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Stronger Sundays

Dominate your fitness business with this weekly collection of strategies, tips, and tricks.
By trainers, for trainers.

05/15/2021

Quote of the week:

"You are still allowed to charge people money for your services." —Jonathan Goodman
Watch for this newsletter from the Personal Trainer Development Center each Sunday.

In this issue:

  1. A great coach is rare
  2. How to monetize your equipment
  3. Three tips for new trainers

1. A great coach is rare

"The success or failure of the world will ultimately depend on individuals," says Martin Rooney. "And right now, every individual will depend on the skills and influence of the people who they call their coaches."

He uses "coach" in the broadest way, encompassing anyone who acts as a mentor or role model.

It could be a parent, sibling, boss, or friend.

Whatever the relationship, the best sign of a coach’s effectiveness isn’t what they can get the other person to do when they’re together, Rooney says.

It’s what they do on their own.

That’s because there’s more to coaching than knowledge and technique.

"A great coach must also listen if he or she ever expects anyone to listen," he adds.

Especially at a time like this, the people in your life—clients, family, friends, colleagues—need to be heard.

"A great coach is rare," Rooney concludes. "That’s why people rarely forget the ones they had."

Your mission: "Be that great coach for someone else."

2. How to monetize your equipment

We’ve seen several posts from gym owners who’ve lent their equipment to members. It strikes us a great way to a) help your customers continue training while in lockdown; and b) give them incentives to return to your gym when you’re cleared to reopen.

Should you charge for the loans? It depends on lots of things, not least of which is the liability risk. (Ask a lawyer about your potential exposure, especially if your borrowers seem like litigiousness types.)

If you decide to give it a shot, Dean Somerset offers this suggestion:

"Does Dale from HR love using a Concept Rower? Loan it to him for a down payment of 10 sessions, which he can start using once he returns.

Kim the lawyer loves training with kettlebells? Loan them out for a one-month membership. Once the gym opens again, she can bring the equipment back and get to work on the pass she paid for in advance."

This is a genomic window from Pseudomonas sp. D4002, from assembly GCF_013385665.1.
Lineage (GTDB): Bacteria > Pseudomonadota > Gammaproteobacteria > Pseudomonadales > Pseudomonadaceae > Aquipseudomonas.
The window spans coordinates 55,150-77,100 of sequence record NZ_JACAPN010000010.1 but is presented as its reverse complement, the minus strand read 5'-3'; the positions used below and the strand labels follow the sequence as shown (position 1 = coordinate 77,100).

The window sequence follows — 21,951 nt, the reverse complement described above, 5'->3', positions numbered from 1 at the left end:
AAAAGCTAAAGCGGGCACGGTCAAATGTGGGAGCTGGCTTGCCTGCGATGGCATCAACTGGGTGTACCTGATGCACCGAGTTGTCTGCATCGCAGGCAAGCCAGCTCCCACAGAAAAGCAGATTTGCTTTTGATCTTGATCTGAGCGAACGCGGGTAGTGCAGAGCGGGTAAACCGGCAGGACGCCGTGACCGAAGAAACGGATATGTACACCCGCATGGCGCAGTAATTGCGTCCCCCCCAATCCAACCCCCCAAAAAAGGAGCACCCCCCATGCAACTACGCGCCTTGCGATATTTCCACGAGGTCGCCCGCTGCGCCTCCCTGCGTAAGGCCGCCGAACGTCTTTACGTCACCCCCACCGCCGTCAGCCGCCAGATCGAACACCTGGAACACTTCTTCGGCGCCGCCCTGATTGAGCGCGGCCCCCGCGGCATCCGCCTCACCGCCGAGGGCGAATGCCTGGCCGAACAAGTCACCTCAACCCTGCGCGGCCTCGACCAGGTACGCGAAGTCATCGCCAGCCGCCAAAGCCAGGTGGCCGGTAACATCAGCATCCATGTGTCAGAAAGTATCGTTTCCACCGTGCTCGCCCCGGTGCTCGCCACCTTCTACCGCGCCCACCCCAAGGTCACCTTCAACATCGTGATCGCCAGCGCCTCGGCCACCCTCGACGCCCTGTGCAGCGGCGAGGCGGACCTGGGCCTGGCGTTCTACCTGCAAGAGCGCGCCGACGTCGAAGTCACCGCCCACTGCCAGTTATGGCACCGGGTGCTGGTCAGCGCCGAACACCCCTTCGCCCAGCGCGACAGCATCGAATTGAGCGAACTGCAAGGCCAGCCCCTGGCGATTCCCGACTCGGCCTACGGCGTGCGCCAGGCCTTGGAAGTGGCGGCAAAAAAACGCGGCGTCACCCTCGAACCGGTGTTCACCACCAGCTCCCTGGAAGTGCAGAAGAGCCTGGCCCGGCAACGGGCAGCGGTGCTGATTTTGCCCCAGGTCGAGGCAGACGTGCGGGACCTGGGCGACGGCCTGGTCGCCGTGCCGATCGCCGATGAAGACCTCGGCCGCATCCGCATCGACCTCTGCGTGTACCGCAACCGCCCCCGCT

3. Three tips for new trainers – Kevin Mullins

I’m not going to sugarcoat this.

You got into the fitness business in a booming economy, but before you had a chance to build a loyal clientele, or accumulate a financial cushion, it all went away.

I can’t predict how or when life will return to "normal." All I know is that gyms will reopen. And when they do, you owe it to yourself to be a better trainer than you were when they shut down.

Here’s how.

Study yourself

The best personal trainers are the most authentic. They understand their strengths and weaknesses.

How well do you know yours? In your brief experience, which clients got the best results? Which ones were disappointed?

Most important of all: What can you do now to build on your strengths and shore up your weak areas? What can you read? What can you practice in the privacy of your shelter?

Build associated skills

Personal trainers aren’t known for their versatility. They tend to know a lot about training and not much else.

Those who stand out have some other skill. They’re known for their writing, their presentations, their videos, their social media.

You’ll never have a better time to work on your writing or speaking; to get comfortable in front of and behind the camera; to learn how to create infographics or edit video.

Relax and be ready

Visualize what your life will be like when your gym reopens.

How will you approach potential clients? How will you close sales? How will you assess new clients? How will you manage money when you have money to manage? What can you do to prepare for the next disruption to your life and career?

Don't feel like you need to be in constant action. Reflect and project. And be ready to get back to work.

**Thanks for reading. What to do next**



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